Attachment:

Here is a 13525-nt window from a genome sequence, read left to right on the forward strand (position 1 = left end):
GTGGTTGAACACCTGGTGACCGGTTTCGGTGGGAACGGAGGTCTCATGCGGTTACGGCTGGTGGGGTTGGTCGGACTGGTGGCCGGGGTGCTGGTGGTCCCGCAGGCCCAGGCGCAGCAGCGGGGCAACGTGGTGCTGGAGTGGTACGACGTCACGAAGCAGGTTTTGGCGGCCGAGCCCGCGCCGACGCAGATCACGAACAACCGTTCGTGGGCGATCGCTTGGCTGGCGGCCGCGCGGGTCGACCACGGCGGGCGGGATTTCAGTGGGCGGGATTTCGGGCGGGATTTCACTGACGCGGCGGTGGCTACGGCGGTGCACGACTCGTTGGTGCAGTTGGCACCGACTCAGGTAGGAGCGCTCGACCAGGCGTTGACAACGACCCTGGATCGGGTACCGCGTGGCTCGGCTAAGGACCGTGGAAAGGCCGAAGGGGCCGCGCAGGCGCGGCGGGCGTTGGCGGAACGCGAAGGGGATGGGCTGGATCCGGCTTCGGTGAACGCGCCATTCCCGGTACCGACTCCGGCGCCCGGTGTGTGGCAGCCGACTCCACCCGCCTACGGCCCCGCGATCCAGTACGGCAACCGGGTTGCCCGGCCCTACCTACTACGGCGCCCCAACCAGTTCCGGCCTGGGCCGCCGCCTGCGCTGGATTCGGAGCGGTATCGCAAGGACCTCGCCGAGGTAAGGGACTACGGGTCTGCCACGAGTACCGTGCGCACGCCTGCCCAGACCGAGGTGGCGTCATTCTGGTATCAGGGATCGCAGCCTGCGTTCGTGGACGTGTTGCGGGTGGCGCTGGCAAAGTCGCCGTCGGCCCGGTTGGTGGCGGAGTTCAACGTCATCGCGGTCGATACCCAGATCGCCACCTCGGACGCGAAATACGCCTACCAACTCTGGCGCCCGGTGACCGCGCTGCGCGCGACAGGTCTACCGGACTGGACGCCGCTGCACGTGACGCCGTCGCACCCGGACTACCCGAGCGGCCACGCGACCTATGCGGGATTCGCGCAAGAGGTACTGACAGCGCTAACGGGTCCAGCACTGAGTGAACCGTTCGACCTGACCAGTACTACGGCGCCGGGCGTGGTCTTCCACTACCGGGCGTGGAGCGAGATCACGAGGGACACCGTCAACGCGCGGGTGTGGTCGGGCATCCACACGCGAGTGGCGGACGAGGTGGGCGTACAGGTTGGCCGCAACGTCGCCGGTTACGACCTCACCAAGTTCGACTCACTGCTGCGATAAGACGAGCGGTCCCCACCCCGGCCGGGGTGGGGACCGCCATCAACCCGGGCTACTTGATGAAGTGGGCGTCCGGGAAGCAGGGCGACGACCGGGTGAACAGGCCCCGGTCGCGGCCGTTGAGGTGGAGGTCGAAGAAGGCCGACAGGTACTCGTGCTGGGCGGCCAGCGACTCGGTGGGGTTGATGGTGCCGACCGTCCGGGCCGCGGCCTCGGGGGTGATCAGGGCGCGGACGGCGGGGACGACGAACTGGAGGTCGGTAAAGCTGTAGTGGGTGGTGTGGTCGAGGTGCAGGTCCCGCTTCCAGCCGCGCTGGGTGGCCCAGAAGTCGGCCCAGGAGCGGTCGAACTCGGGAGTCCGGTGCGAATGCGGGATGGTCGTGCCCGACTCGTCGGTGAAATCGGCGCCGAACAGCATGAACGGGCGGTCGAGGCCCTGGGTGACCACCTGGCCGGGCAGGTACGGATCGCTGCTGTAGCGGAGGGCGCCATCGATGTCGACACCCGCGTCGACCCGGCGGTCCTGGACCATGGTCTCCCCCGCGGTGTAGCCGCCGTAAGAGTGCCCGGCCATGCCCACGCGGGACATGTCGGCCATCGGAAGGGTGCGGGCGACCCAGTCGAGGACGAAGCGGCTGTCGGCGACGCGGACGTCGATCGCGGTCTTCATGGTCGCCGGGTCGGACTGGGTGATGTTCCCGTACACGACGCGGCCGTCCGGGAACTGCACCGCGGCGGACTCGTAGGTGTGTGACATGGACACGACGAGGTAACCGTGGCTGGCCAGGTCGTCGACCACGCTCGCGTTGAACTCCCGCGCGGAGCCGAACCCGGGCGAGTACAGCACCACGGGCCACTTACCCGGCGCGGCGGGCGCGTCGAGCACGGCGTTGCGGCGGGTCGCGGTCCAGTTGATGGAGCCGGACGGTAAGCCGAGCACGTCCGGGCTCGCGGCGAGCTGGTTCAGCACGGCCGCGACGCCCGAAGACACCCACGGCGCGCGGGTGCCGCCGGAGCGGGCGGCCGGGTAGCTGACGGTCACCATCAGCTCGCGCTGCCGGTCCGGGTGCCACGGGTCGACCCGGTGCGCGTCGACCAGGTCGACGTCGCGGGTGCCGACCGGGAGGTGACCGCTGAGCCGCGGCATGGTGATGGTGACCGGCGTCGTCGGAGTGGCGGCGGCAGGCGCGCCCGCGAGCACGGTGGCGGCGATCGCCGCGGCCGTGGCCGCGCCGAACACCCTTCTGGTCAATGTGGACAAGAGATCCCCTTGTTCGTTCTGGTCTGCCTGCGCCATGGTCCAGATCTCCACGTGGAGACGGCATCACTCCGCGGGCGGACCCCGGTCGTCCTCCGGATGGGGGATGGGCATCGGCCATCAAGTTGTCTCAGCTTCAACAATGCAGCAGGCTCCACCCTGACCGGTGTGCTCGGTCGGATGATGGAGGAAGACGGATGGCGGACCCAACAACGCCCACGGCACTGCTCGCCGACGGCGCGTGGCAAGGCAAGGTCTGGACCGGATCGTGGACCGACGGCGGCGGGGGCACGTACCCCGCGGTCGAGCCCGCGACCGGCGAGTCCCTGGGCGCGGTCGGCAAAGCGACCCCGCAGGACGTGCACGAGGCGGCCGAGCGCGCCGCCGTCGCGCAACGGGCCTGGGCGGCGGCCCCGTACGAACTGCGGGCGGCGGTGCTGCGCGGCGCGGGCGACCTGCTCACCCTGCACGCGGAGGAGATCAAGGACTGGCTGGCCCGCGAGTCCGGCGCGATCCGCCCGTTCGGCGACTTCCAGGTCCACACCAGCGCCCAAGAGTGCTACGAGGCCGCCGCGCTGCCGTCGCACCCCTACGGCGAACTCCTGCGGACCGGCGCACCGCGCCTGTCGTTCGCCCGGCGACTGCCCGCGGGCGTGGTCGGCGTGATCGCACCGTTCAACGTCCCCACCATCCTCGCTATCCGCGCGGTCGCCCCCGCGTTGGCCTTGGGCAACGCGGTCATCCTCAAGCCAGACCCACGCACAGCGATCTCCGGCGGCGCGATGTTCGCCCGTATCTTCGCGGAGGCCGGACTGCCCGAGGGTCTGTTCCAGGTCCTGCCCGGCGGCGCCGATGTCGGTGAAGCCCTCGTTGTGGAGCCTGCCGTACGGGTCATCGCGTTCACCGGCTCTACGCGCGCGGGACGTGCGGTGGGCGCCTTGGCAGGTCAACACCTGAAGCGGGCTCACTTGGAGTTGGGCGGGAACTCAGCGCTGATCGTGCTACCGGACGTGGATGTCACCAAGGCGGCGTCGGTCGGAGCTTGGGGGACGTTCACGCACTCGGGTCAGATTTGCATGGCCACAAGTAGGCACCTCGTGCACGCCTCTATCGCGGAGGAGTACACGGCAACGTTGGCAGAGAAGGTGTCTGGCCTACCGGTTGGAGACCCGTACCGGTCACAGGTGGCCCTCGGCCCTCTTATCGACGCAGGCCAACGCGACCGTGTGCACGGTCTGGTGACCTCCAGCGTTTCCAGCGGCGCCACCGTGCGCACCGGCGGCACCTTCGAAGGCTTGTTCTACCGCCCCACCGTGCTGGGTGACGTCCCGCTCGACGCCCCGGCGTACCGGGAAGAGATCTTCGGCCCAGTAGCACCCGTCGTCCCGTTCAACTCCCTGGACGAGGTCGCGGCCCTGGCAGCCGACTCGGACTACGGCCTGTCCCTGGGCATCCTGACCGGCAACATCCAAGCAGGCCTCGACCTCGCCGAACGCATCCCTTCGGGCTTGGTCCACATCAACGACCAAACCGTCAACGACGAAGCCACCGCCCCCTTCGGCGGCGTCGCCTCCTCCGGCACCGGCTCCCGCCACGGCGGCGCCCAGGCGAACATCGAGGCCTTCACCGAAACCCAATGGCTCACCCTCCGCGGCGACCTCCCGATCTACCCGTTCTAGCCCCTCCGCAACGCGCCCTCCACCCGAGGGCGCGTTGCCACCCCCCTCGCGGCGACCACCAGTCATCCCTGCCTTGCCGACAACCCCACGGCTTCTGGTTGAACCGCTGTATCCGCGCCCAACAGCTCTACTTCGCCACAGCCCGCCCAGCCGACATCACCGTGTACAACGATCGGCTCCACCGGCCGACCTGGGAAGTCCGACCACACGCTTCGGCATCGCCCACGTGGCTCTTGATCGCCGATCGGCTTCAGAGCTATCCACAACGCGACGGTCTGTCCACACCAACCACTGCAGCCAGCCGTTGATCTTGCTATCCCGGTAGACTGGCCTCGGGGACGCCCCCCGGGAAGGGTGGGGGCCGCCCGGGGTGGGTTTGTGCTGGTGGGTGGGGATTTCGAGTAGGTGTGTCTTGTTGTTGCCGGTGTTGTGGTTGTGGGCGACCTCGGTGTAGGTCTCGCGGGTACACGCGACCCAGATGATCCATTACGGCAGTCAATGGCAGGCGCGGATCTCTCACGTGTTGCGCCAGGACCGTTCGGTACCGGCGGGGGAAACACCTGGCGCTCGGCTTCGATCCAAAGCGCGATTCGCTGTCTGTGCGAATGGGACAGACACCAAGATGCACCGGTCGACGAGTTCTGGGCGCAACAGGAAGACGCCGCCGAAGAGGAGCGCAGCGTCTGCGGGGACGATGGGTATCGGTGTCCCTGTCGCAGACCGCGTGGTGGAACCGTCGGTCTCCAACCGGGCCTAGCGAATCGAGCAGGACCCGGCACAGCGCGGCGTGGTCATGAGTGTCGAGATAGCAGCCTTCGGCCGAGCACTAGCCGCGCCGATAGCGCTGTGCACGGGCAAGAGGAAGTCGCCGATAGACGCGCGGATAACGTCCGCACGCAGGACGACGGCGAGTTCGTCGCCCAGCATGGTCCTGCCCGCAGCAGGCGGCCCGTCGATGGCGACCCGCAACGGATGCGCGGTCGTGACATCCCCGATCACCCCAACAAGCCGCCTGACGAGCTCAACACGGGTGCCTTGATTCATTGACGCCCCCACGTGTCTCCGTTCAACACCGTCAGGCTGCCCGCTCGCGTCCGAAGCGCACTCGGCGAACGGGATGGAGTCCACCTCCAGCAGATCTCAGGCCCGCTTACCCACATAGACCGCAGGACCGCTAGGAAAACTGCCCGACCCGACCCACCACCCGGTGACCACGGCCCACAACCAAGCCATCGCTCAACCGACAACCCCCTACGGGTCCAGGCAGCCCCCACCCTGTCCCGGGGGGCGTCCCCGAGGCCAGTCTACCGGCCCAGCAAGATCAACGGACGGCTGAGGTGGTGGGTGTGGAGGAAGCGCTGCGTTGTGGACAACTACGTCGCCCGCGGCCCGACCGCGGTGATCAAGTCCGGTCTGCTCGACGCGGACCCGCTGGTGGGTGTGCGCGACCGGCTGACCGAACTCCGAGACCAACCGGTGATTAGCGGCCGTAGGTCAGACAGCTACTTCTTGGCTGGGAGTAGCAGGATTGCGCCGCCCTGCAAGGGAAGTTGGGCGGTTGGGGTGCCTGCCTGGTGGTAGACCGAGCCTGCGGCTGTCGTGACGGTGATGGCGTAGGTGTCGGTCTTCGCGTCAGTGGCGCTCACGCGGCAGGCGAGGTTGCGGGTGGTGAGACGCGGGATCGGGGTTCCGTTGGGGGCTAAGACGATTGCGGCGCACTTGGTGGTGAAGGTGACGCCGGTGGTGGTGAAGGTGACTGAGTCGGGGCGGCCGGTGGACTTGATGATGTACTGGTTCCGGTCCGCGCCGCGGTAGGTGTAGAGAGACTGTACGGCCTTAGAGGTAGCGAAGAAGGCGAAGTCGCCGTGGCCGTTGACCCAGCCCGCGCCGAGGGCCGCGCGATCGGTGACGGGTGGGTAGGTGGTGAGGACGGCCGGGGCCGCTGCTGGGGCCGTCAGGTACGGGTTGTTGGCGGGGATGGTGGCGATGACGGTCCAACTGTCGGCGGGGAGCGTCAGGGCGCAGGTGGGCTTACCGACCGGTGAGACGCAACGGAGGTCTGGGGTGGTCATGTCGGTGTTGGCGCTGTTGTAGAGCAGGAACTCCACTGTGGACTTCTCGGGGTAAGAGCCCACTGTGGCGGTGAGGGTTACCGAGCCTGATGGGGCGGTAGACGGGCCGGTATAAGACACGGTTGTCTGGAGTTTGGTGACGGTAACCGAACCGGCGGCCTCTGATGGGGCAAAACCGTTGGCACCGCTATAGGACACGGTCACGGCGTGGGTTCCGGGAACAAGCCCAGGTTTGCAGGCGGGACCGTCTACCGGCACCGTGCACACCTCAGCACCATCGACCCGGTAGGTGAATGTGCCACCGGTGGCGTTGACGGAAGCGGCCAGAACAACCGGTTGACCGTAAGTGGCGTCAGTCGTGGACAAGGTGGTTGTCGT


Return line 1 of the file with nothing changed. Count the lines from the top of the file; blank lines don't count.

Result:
Here is a 13525-nt window from a genome sequence, read left to right on the forward strand (position 1 = left end):